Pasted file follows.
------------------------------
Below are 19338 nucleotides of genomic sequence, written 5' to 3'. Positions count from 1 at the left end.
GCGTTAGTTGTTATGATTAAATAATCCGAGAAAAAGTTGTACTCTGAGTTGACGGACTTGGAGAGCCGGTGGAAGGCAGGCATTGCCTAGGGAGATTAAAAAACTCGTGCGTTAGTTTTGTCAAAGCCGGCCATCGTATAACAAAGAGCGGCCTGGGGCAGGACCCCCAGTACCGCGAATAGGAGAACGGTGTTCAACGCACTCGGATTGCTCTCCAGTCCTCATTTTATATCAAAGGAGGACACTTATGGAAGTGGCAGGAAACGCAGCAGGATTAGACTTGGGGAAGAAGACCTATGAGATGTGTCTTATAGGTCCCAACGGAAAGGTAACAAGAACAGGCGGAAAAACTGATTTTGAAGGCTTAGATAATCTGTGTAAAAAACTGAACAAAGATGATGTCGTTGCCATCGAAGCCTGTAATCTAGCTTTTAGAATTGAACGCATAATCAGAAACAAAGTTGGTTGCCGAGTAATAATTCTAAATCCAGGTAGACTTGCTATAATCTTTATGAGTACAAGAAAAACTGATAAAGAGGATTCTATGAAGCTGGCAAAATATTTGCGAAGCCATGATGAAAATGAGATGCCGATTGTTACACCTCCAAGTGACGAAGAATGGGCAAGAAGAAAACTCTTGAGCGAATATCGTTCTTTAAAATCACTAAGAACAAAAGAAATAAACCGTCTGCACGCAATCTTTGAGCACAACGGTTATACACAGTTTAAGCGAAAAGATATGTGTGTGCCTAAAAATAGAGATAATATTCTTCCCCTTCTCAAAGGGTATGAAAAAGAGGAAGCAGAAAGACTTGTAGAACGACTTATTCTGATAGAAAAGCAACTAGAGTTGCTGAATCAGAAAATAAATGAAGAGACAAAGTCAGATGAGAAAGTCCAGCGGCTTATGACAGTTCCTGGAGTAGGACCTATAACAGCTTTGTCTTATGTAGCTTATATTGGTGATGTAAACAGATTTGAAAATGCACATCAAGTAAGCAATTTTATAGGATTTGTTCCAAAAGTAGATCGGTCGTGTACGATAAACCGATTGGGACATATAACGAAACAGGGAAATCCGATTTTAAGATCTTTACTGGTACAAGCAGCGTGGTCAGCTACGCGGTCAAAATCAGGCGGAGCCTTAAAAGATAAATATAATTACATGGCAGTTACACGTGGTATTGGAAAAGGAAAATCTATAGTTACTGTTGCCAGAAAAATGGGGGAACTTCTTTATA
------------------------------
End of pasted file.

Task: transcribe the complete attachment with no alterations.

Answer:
Below are 19338 nucleotides of genomic sequence, written 5' to 3'. Positions count from 1 at the left end.
GCGTTAGTTGTTATGATTAAATAATCCGAGAAAAAGTTGTACTCTGAGTTGACGGACTTGGAGAGCCGGTGGAAGGCAGGCATTGCCTAGGGAGATTAAAAAACTCGTGCGTTAGTTTTGTCAAAGCCGGCCATCGTATAACAAAGAGCGGCCTGGGGCAGGACCCCCAGTACCGCGAATAGGAGAACGGTGTTCAACGCACTCGGATTGCTCTCCAGTCCTCATTTTATATCAAAGGAGGACACTTATGGAAGTGGCAGGAAACGCAGCAGGATTAGACTTGGGGAAGAAGACCTATGAGATGTGTCTTATAGGTCCCAACGGAAAGGTAACAAGAACAGGCGGAAAAACTGATTTTGAAGGCTTAGATAATCTGTGTAAAAAACTGAACAAAGATGATGTCGTTGCCATCGAAGCCTGTAATCTAGCTTTTAGAATTGAACGCATAATCAGAAACAAAGTTGGTTGCCGAGTAATAATTCTAAATCCAGGTAGACTTGCTATAATCTTTATGAGTACAAGAAAAACTGATAAAGAGGATTCTATGAAGCTGGCAAAATATTTGCGAAGCCATGATGAAAATGAGATGCCGATTGTTACACCTCCAAGTGACGAAGAATGGGCAAGAAGAAAACTCTTGAGCGAATATCGTTCTTTAAAATCACTAAGAACAAAAGAAATAAACCGTCTGCACGCAATCTTTGAGCACAACGGTTATACACAGTTTAAGCGAAAAGATATGTGTGTGCCTAAAAATAGAGATAATATTCTTCCCCTTCTCAAAGGGTATGAAAAAGAGGAAGCAGAAAGACTTGTAGAACGACTTATTCTGATAGAAAAGCAACTAGAGTTGCTGAATCAGAAAATAAATGAAGAGACAAAGTCAGATGAGAAAGTCCAGCGGCTTATGACAGTTCCTGGAGTAGGACCTATAACAGCTTTGTCTTATGTAGCTTATATTGGTGATGTAAACAGATTTGAAAATGCACATCAAGTAAGCAATTTTATAGGATTTGTTCCAAAAGTAGATCGGTCGTGTACGATAAACCGATTGGGACATATAACGAAACAGGGAAATCCGATTTTAAGATCTTTACTGGTACAAGCAGCGTGGTCAGCTACGCGGTCAAAATCAGGCGGAGCCTTAAAAGATAAATATAATTACATGGCAGTTACACGTGGTATTGGAAAAGGAAAATCTATAGTTACTGTTGCCAGAAAAATGGGGGAACTTCTTTATA